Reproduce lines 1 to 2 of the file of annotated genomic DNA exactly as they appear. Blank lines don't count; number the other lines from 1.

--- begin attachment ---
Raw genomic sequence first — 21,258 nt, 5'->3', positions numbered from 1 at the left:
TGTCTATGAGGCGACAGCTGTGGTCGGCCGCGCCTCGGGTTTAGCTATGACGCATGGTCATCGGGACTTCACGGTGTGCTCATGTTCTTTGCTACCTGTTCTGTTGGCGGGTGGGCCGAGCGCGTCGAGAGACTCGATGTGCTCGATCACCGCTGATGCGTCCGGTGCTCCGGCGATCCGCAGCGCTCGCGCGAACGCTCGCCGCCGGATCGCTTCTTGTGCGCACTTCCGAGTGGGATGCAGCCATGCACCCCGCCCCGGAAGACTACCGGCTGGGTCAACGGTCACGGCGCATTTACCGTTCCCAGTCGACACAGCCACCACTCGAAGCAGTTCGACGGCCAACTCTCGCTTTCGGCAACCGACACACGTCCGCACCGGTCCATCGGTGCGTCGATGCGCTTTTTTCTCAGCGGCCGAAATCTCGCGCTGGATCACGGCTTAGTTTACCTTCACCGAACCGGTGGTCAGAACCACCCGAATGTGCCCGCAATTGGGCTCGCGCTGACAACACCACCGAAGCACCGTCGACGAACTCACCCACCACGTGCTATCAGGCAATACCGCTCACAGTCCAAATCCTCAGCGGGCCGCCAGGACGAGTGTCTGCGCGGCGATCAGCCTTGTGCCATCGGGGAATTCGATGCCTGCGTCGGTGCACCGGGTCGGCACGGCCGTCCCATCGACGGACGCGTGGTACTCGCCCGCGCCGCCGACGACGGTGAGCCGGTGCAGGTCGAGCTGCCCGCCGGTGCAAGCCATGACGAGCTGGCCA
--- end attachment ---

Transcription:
Raw genomic sequence first — 21,258 nt, 5'->3', positions numbered from 1 at the left:
TGTCTATGAGGCGACAGCTGTGGTCGGCCGCGCCTCGGGTTTAGCTATGACGCATGGTCATCGGGACTTCACGGTGTGCTCATGTTCTTTGCTACCTGTTCTGTTGGCGGGTGGGCCGAGCGCGTCGAGAGACTCGATGTGCTCGATCACCGCTGATGCGTCCGGTGCTCCGGCGATCCGCAGCGCTCGCGCGAACGCTCGCCGCCGGATCGCTTCTTGTGCGCACTTCCGAGTGGGATGCAGCCATGCACCCCGCCCCGGAAGACTACCGGCTGGGTCAACGGTCACGGCGCATTTACCGTTCCCAGTCGACACAGCCACCACTCGAAGCAGTTCGACGGCCAACTCTCGCTTTCGGCAACCGACACACGTCCGCACCGGTCCATCGGTGCGTCGATGCGCTTTTTTCTCAGCGGCCGAAATCTCGCGCTGGATCACGGCTTAGTTTACCTTCACCGAACCGGTGGTCAGAACCACCCGAATGTGCCCGCAATTGGGCTCGCGCTGACAACACCACCGAAGCACCGTCGACGAACTCACCCACCACGTGCTATCAGGCAATACCGCTCACAGTCCAAATCCTCAGCGGGCCGCCAGGACGAGTGTCTGCGCGGCGATCAGCCTTGTGCCATCGGGGAATTCGATGCCTGCGTCGGTGCACCGGGTCGGCACGGCCGTCCCATCGACGGACGCGTGGTACTCGCCCGCGCCGCCGACGACGGTGAGCCGGTGCAGGTCGAGCTGCCCGCCGGTGCAAGCCATGACGAGCTGGCCA